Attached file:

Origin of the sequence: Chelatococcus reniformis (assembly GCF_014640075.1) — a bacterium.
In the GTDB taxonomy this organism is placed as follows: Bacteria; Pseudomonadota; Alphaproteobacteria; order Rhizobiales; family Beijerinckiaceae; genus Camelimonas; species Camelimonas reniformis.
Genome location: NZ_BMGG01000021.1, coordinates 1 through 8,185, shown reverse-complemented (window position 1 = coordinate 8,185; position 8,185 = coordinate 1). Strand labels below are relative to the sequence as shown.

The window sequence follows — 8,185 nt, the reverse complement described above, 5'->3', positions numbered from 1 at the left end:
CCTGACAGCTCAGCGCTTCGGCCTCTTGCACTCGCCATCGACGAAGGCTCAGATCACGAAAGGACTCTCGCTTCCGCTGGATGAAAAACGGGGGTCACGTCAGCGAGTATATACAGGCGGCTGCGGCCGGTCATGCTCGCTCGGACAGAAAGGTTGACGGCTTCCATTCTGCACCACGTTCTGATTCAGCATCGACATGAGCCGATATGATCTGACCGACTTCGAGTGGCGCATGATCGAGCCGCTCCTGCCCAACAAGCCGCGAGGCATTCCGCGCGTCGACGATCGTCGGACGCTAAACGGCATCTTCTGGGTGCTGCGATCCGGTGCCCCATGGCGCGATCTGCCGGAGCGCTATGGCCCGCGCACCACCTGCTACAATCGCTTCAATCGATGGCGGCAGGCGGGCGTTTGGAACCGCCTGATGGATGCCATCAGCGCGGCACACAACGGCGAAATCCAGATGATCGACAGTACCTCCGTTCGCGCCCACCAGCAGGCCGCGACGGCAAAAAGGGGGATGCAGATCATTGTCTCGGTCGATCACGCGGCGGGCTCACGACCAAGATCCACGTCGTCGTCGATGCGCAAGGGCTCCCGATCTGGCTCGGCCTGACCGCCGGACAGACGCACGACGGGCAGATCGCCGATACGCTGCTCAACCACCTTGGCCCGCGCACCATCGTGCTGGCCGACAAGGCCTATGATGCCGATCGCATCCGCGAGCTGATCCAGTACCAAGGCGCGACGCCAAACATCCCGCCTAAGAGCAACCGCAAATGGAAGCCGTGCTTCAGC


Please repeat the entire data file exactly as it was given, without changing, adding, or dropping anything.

Origin of the sequence: Chelatococcus reniformis (assembly GCF_014640075.1) — a bacterium.
In the GTDB taxonomy this organism is placed as follows: Bacteria; Pseudomonadota; Alphaproteobacteria; order Rhizobiales; family Beijerinckiaceae; genus Camelimonas; species Camelimonas reniformis.
Genome location: NZ_BMGG01000021.1, coordinates 1 through 8,185, shown reverse-complemented (window position 1 = coordinate 8,185; position 8,185 = coordinate 1). Strand labels below are relative to the sequence as shown.

The window sequence follows — 8,185 nt, the reverse complement described above, 5'->3', positions numbered from 1 at the left end:
CCTGACAGCTCAGCGCTTCGGCCTCTTGCACTCGCCATCGACGAAGGCTCAGATCACGAAAGGACTCTCGCTTCCGCTGGATGAAAAACGGGGGTCACGTCAGCGAGTATATACAGGCGGCTGCGGCCGGTCATGCTCGCTCGGACAGAAAGGTTGACGGCTTCCATTCTGCACCACGTTCTGATTCAGCATCGACATGAGCCGATATGATCTGACCGACTTCGAGTGGCGCATGATCGAGCCGCTCCTGCCCAACAAGCCGCGAGGCATTCCGCGCGTCGACGATCGTCGGACGCTAAACGGCATCTTCTGGGTGCTGCGATCCGGTGCCCCATGGCGCGATCTGCCGGAGCGCTATGGCCCGCGCACCACCTGCTACAATCGCTTCAATCGATGGCGGCAGGCGGGCGTTTGGAACCGCCTGATGGATGCCATCAGCGCGGCACACAACGGCGAAATCCAGATGATCGACAGTACCTCCGTTCGCGCCCACCAGCAGGCCGCGACGGCAAAAAGGGGGATGCAGATCATTGTCTCGGTCGATCACGCGGCGGGCTCACGACCAAGATCCACGTCGTCGTCGATGCGCAAGGGCTCCCGATCTGGCTCGGCCTGACCGCCGGACAGACGCACGACGGGCAGATCGCCGATACGCTGCTCAACCACCTTGGCCCGCGCACCATCGTGCTGGCCGACAAGGCCTATGATGCCGATCGCATCCGCGAGCTGATCCAGTACCAAGGCGCGACGCCAAACATCCCGCCTAAGAGCAACCGCAAATGGAAGCCGTGCTTCAGC